Panasonic scrutinises relationship with Huawei
Japan's Panasonic has said it is scrutinising whether any of its products break US restrictions on trading with Huawei.
Last week, the US put Huawei on a list of companies that American firms cannot trade with unless they have a licence.
The restrictions mark an escalation in US efforts to block Huawei, which it says poses a security risk.
Panasonic caused confusion earlier by appearing to announce that it had suspended business with Huawei.
"Panasonic announced in [an] internal notification that it should suspend transactions with Huawei and its 68 affiliates that were banned by the US government," the firm said in a statement provided to the BBC.
But it later said that business operations that were not in breach of US regulations would continue to trade normally with Huawei.
"Panasonic will continue to strictly abide by the laws and regulations of the countries and regions in which we conduct business," it said.
Last week, the Trump administration added Huawei - the world's second largest smartphone maker - to its "entity list", which bans the company from acquiring technology from US firms without government approval.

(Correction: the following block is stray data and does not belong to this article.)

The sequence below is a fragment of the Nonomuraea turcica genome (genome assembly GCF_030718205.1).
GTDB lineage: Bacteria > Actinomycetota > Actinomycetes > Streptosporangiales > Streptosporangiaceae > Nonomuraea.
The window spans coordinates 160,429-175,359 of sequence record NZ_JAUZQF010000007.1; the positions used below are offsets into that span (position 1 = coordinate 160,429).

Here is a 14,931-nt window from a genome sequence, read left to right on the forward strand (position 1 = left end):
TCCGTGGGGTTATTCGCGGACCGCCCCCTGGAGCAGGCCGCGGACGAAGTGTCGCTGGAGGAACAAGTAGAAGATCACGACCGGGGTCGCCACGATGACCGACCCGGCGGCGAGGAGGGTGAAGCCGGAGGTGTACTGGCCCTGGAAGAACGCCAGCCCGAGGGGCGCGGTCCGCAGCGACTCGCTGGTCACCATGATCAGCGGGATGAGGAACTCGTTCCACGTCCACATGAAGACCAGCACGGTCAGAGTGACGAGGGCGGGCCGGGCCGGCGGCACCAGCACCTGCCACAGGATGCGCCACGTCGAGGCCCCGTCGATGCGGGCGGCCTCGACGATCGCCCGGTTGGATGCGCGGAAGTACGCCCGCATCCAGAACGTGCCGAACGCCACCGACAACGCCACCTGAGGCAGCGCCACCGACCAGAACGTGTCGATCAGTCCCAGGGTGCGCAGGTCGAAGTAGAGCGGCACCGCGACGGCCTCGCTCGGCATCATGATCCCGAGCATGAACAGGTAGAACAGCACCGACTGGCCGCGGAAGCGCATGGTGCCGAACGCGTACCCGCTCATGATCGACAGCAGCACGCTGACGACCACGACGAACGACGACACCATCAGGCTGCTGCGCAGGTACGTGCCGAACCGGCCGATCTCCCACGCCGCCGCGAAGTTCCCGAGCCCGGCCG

The firm's founder, Ren Zhengfei, has downplayed the impact of US curbs on Huawei, but early signs suggest the fallout could be significant.
Google has barred Huawei from some updates to the Android operating system, meaning new designs of Huawei smartphones are set to lose access to some Google apps.
Japan's Softbank and KDDI have both said they will not sell Huawei's new handsets for now.
UK-based chip designer ARM told staff it must suspend business with Huawei, according to internal documents obtained by the BBC.
The US moves come as tensions with China have escalated in recent weeks.
Earlier this month, the US reignited its trade war with China by increasing tariffs, just as both sides seemed to be nearing a deal.
Huawei has been at the epicentre of the US-China power struggle for months.
Led by the US, the firm faces a growing backlash from Western countries over possible risks posed by using its products in next-generation 5G mobile networks.
The US argues the Chinese government could use Huawei products for surveillance.
Huawei denies such claims and says it is independent from the Chinese government.